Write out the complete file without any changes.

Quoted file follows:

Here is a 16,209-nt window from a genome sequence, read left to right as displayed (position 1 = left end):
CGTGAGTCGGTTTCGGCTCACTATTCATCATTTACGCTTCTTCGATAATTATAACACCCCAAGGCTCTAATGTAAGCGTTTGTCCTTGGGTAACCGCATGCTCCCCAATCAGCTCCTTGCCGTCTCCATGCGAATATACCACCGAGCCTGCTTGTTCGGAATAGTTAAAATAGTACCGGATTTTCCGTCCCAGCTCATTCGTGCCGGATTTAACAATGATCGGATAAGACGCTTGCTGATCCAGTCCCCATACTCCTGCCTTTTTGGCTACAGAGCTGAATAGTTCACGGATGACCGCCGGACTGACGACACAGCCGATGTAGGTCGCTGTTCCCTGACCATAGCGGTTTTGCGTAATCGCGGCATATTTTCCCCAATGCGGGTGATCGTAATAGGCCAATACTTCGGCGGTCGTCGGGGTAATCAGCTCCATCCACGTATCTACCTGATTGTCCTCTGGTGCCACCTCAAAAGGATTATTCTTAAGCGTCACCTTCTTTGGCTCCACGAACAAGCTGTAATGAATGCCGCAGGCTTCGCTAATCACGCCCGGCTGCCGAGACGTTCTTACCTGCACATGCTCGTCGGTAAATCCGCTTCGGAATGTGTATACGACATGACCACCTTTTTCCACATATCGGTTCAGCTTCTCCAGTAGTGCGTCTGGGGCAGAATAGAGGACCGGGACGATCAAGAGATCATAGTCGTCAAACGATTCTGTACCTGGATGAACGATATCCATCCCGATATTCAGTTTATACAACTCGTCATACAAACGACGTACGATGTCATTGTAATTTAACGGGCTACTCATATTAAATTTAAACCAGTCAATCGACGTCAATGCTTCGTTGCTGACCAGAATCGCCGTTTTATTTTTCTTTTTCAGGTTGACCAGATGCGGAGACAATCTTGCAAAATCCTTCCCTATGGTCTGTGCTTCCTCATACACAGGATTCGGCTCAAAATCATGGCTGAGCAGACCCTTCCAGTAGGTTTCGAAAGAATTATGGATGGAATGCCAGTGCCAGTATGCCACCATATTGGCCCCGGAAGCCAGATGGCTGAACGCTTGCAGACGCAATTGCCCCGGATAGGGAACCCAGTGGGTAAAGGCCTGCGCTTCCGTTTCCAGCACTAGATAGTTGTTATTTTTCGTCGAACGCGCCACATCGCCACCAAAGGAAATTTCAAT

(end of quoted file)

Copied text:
Here is a 16,209-nt window from a genome sequence, read left to right as displayed (position 1 = left end):
CGTGAGTCGGTTTCGGCTCACTATTCATCATTTACGCTTCTTCGATAATTATAACACCCCAAGGCTCTAATGTAAGCGTTTGTCCTTGGGTAACCGCATGCTCCCCAATCAGCTCCTTGCCGTCTCCATGCGAATATACCACCGAGCCTGCTTGTTCGGAATAGTTAAAATAGTACCGGATTTTCCGTCCCAGCTCATTCGTGCCGGATTTAACAATGATCGGATAAGACGCTTGCTGATCCAGTCCCCATACTCCTGCCTTTTTGGCTACAGAGCTGAATAGTTCACGGATGACCGCCGGACTGACGACACAGCCGATGTAGGTCGCTGTTCCCTGACCATAGCGGTTTTGCGTAATCGCGGCATATTTTCCCCAATGCGGGTGATCGTAATAGGCCAATACTTCGGCGGTCGTCGGGGTAATCAGCTCCATCCACGTATCTACCTGATTGTCCTCTGGTGCCACCTCAAAAGGATTATTCTTAAGCGTCACCTTCTTTGGCTCCACGAACAAGCTGTAATGAATGCCGCAGGCTTCGCTAATCACGCCCGGCTGCCGAGACGTTCTTACCTGCACATGCTCGTCGGTAAATCCGCTTCGGAATGTGTATACGACATGACCACCTTTTTCCACATATCGGTTCAGCTTCTCCAGTAGTGCGTCTGGGGCAGAATAGAGGACCGGGACGATCAAGAGATCATAGTCGTCAAACGATTCTGTACCTGGATGAACGATATCCATCCCGATATTCAGTTTATACAACTCGTCATACAAACGACGTACGATGTCATTGTAATTTAACGGGCTACTCATATTAAATTTAAACCAGTCAATCGACGTCAATGCTTCGTTGCTGACCAGAATCGCCGTTTTATTTTTCTTTTTCAGGTTGACCAGATGCGGAGACAATCTTGCAAAATCCTTCCCTATGGTCTGTGCTTCCTCATACACAGGATTCGGCTCAAAATCATGGCTGAGCAGACCCTTCCAGTAGGTTTCGAAAGAATTATGGATGGAATGCCAGTGCCAGTATGCCACCATATTGGCCCCGGAAGCCAGATGGCTGAACGCTTGCAGACGCAATTGCCCCGGATAGGGAACCCAGTGGGTAAAGGCCTGCGCTTCCGTTTCCAGCACTAGATAGTTGTTATTTTTCGTCGAACGCGCCACATCGCCACCAAAGGAAATTTCAAT